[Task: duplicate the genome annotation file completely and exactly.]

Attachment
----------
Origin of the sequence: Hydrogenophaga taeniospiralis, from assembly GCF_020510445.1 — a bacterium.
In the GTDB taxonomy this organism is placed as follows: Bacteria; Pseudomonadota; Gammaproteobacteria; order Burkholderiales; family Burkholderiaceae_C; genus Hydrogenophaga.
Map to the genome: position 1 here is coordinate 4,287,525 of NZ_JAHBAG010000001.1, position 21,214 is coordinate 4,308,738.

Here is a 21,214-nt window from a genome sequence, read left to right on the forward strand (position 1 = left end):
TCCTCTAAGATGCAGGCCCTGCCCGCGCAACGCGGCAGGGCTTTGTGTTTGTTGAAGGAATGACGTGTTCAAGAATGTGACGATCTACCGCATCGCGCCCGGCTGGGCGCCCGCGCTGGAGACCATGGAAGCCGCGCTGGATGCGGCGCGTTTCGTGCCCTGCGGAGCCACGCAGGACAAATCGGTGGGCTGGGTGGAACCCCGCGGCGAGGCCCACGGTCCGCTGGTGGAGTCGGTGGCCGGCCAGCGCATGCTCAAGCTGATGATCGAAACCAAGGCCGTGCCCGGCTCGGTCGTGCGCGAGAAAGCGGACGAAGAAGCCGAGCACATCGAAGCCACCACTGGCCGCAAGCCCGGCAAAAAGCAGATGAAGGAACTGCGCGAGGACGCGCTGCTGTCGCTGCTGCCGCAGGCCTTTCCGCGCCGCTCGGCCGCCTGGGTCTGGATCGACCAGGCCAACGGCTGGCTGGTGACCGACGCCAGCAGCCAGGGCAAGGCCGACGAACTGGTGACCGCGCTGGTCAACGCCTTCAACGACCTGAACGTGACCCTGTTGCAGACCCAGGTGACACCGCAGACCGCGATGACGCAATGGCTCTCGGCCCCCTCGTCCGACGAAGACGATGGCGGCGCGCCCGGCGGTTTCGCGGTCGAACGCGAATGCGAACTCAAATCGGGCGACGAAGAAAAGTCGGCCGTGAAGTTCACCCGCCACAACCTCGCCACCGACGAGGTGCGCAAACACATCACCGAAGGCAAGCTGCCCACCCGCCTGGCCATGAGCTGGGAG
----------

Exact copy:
Origin of the sequence: Hydrogenophaga taeniospiralis, from assembly GCF_020510445.1 — a bacterium.
In the GTDB taxonomy this organism is placed as follows: Bacteria; Pseudomonadota; Gammaproteobacteria; order Burkholderiales; family Burkholderiaceae_C; genus Hydrogenophaga.
Map to the genome: position 1 here is coordinate 4,287,525 of NZ_JAHBAG010000001.1, position 21,214 is coordinate 4,308,738.

Here is a 21,214-nt window from a genome sequence, read left to right on the forward strand (position 1 = left end):
TCCTCTAAGATGCAGGCCCTGCCCGCGCAACGCGGCAGGGCTTTGTGTTTGTTGAAGGAATGACGTGTTCAAGAATGTGACGATCTACCGCATCGCGCCCGGCTGGGCGCCCGCGCTGGAGACCATGGAAGCCGCGCTGGATGCGGCGCGTTTCGTGCCCTGCGGAGCCACGCAGGACAAATCGGTGGGCTGGGTGGAACCCCGCGGCGAGGCCCACGGTCCGCTGGTGGAGTCGGTGGCCGGCCAGCGCATGCTCAAGCTGATGATCGAAACCAAGGCCGTGCCCGGCTCGGTCGTGCGCGAGAAAGCGGACGAAGAAGCCGAGCACATCGAAGCCACCACTGGCCGCAAGCCCGGCAAAAAGCAGATGAAGGAACTGCGCGAGGACGCGCTGCTGTCGCTGCTGCCGCAGGCCTTTCCGCGCCGCTCGGCCGCCTGGGTCTGGATCGACCAGGCCAACGGCTGGCTGGTGACCGACGCCAGCAGCCAGGGCAAGGCCGACGAACTGGTGACCGCGCTGGTCAACGCCTTCAACGACCTGAACGTGACCCTGTTGCAGACCCAGGTGACACCGCAGACCGCGATGACGCAATGGCTCTCGGCCCCCTCGTCCGACGAAGACGATGGCGGCGCGCCCGGCGGTTTCGCGGTCGAACGCGAATGCGAACTCAAATCGGGCGACGAAGAAAAGTCGGCCGTGAAGTTCACCCGCCACAACCTCGCCACCGACGAGGTGCGCAAACACATCACCGAAGGCAAGCTGCCCACCCGCCTGGCCATGAGCTGGGAG